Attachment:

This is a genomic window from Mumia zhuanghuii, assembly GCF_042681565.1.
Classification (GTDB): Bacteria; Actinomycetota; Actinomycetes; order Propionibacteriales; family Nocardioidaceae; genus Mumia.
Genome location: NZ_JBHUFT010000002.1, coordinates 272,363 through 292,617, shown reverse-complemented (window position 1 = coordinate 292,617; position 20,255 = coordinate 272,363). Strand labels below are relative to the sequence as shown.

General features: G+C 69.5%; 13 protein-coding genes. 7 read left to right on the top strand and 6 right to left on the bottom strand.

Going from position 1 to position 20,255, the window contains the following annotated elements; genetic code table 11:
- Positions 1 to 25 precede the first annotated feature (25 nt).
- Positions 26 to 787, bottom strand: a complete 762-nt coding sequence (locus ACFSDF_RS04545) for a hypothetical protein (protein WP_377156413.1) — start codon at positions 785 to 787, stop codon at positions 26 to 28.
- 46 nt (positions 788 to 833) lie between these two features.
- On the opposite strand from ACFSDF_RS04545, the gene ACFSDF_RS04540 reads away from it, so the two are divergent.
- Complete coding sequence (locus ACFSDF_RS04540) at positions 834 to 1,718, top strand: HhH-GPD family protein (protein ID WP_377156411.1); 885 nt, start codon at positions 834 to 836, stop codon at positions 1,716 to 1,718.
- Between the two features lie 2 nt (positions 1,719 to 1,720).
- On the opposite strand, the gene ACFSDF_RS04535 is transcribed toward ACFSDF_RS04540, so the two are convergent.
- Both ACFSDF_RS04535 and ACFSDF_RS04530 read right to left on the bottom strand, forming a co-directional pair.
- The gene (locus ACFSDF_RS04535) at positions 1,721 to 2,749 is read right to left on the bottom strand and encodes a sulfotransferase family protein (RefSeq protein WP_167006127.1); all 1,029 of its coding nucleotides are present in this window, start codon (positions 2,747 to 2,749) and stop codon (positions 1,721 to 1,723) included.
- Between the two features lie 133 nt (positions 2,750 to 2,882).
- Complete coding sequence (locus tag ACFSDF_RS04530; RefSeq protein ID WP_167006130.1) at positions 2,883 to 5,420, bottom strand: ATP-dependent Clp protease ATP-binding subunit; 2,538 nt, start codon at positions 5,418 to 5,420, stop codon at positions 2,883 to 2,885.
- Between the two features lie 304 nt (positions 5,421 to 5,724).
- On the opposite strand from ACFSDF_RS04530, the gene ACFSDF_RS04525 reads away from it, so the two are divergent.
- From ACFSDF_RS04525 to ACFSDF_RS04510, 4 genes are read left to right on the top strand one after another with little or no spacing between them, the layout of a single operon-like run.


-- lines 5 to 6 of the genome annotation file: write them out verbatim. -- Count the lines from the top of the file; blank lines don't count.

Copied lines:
Going from position 1 to position 20,255, the window contains the following annotated elements; genetic code table 11:
- Positions 1 to 25 precede the first annotated feature (25 nt).